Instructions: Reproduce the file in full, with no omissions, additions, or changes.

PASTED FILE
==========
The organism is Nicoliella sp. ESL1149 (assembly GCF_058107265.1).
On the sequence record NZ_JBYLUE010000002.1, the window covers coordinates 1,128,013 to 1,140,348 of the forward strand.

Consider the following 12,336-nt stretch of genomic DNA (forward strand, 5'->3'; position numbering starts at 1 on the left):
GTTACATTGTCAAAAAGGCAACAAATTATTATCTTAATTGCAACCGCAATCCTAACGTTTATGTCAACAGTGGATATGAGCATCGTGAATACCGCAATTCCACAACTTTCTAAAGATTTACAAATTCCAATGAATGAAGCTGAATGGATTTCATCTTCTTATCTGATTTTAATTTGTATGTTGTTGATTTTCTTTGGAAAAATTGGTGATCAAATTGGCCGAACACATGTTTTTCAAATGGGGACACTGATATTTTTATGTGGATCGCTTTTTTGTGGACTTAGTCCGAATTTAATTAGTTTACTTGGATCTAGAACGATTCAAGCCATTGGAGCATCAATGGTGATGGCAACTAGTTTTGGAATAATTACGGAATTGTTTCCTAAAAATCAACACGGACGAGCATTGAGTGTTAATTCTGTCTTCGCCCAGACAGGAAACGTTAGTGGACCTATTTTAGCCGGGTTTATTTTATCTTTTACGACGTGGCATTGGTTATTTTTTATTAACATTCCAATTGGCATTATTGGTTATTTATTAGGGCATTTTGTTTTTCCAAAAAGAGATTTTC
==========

The organism is Nicoliella sp. ESL1149 (assembly GCF_058107265.1).
On the sequence record NZ_JBYLUE010000002.1, the window covers coordinates 1,128,013 to 1,140,348 of the forward strand.

Consider the following 12,336-nt stretch of genomic DNA (forward strand, 5'->3'; position numbering starts at 1 on the left):
GTTACATTGTCAAAAAGGCAACAAATTATTATCTTAATTGCAACCGCAATCCTAACGTTTATGTCAACAGTGGATATGAGCATCGTGAATACCGCAATTCCACAACTTTCTAAAGATTTACAAATTCCAATGAATGAAGCTGAATGGATTTCATCTTCTTATCTGATTTTAATTTGTATGTTGTTGATTTTCTTTGGAAAAATTGGTGATCAAATTGGCCGAACACATGTTTTTCAAATGGGGACACTGATATTTTTATGTGGATCGCTTTTTTGTGGACTTAGTCCGAATTTAATTAGTTTACTTGGATCTAGAACGATTCAAGCCATTGGAGCATCAATGGTGATGGCAACTAGTTTTGGAATAATTACGGAATTGTTTCCTAAAAATCAACACGGACGAGCATTGAGTGTTAATTCTGTCTTCGCCCAGACAGGAAACGTTAGTGGACCTATTTTAGCCGGGTTTATTTTATCTTTTACGACGTGGCATTGGTTATTTTTTATTAACATTCCAATTGGCATTATTGGTTATTTATTAGGGCATTTTGTTTTTCCAAAAAGAGATTTTC